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Making free healthcare a reality

110 representatives (including Save the Children) from mainly West African countries are meeting in Dakar this week to share their thoughts and experiences on how to make healthcare free for all, or at least for mothers and children under five.

We have had presentations this morning from Sierra Leone, Nigeria, Ghana, Burkina Faso and Mali. Each of these countries has made some attempt to remove health fees at the point of use, such as a health centre. Nigeria, for example, has passed a law which makes healthcare free at point of use for women and children, but is having difficulty implementing this at the federal level. Ghana has made great strides in improving access to free healthcare through its National Health Insurance System, although only 45% of the poor are protected by this approach. Sierra Leone has removed fees for women and children and is even thinking of going beyond these groups.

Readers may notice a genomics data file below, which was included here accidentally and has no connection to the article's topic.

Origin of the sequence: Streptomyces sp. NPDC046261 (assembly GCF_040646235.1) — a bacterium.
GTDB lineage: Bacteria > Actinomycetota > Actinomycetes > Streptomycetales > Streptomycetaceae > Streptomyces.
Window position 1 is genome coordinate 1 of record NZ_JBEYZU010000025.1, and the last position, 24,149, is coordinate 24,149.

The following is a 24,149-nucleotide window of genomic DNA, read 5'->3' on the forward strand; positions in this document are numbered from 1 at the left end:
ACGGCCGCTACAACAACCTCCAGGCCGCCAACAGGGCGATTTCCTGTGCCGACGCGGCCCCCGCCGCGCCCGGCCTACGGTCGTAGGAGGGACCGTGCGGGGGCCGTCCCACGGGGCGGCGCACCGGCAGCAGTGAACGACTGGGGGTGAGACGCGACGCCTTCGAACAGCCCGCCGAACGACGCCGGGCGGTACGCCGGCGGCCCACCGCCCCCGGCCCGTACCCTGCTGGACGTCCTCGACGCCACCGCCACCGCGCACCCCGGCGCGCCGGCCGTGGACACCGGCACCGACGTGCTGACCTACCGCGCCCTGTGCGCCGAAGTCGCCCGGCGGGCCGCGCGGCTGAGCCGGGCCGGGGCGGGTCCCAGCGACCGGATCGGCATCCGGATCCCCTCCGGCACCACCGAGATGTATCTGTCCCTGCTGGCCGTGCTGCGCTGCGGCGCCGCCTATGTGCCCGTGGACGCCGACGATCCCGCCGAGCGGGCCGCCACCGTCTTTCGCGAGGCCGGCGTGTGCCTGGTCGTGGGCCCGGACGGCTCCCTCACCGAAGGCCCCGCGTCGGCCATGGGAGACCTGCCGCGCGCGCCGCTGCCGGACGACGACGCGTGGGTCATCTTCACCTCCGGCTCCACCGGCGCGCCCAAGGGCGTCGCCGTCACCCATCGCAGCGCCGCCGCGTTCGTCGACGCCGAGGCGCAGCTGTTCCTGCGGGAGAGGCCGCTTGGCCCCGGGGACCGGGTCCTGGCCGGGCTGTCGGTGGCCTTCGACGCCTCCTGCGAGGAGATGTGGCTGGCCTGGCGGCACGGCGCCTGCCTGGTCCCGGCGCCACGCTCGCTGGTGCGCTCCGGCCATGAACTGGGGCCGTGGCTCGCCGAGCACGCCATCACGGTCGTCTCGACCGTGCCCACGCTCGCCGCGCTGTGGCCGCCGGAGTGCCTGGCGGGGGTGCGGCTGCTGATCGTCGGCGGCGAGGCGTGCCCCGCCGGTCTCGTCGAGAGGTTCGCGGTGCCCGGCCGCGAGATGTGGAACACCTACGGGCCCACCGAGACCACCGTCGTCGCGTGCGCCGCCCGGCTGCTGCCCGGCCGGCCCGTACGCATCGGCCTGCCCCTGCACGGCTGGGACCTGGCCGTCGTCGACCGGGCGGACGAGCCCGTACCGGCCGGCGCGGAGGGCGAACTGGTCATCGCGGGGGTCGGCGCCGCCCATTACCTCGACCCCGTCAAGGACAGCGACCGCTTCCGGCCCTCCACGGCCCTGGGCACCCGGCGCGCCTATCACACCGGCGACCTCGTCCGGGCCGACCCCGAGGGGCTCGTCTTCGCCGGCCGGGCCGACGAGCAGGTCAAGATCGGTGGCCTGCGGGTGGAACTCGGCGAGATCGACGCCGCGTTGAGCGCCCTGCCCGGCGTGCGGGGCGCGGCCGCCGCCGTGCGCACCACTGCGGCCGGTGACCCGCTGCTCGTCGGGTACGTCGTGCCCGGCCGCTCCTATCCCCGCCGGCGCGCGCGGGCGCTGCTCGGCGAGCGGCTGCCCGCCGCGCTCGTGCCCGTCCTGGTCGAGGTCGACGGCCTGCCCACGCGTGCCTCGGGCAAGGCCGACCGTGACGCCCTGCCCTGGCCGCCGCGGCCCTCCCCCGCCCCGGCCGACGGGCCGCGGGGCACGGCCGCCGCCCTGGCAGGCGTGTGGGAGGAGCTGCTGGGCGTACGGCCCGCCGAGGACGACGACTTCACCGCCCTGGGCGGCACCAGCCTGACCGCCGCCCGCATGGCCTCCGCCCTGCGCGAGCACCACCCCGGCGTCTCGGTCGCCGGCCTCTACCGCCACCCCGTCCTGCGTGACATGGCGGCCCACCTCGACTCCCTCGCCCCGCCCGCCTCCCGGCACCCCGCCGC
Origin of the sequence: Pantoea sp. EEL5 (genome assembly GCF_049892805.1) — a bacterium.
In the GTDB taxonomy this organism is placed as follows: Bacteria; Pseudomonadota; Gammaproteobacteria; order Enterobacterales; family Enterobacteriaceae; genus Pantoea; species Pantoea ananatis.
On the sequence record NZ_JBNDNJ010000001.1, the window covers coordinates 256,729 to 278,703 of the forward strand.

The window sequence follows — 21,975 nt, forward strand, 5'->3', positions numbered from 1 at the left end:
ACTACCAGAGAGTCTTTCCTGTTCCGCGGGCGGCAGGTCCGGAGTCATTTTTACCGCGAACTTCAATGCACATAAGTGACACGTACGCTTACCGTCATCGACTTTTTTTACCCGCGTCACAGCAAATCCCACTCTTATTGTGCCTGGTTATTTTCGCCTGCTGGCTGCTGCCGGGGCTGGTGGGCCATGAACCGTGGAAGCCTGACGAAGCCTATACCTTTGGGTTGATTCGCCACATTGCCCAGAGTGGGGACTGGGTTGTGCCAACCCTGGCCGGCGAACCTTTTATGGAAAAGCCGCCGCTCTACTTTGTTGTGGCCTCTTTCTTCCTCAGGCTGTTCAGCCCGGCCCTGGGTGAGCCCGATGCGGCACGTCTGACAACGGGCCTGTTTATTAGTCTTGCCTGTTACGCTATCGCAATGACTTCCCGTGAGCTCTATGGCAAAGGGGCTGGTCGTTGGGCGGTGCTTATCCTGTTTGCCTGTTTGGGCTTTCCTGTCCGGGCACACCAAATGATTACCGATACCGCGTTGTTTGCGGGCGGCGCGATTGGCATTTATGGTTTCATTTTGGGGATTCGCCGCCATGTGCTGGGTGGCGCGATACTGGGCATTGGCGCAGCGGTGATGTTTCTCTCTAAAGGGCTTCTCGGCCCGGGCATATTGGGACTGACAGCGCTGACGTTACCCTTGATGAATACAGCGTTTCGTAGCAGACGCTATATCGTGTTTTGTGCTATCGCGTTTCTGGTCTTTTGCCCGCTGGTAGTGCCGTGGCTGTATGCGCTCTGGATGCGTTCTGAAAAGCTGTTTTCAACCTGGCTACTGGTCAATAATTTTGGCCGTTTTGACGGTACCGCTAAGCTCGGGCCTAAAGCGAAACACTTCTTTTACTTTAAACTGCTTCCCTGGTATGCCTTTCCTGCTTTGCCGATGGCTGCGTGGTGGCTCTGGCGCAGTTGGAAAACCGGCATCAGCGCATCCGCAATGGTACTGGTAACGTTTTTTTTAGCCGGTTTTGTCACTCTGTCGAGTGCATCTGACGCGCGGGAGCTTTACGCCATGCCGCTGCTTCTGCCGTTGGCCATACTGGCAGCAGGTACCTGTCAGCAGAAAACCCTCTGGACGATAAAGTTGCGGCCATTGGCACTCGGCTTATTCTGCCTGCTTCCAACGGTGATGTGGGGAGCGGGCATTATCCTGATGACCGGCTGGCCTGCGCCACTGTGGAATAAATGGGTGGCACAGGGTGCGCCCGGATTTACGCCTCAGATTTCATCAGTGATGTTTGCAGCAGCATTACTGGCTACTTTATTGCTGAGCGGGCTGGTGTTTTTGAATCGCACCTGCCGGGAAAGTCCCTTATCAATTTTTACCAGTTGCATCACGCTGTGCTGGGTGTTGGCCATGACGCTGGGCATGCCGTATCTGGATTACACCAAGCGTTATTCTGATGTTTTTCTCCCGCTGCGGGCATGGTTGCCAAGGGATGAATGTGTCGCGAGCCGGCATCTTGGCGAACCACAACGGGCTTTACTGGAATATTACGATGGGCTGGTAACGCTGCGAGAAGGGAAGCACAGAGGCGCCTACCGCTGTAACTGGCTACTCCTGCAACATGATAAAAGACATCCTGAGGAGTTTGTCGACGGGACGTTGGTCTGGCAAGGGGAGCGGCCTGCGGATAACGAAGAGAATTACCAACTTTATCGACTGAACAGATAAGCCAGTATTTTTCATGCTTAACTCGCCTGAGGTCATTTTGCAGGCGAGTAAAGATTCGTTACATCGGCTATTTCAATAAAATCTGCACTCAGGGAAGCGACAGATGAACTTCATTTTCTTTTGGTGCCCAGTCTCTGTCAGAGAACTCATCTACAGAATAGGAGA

It’s wonderful that the issue of access to healthcare has taken centre stage and is so openly discussed and supported by donors as varied as the World Bank, UNICEF and the World Health Organisation.

However, despite the fact that there is abundant evidence on the negative impact of community-based health insurance, this seems to be the mechanism that it is being support most enthusiastically. Clearly, evidence is not enough. There is also a strong political influence on what mechanism gets chosen. It is one thing to convince donors that people should have access to healthcare, whether or not they have money to pay for it. It ‘s quite another to make it a reality. We still have a lot of work to do to make this happen…

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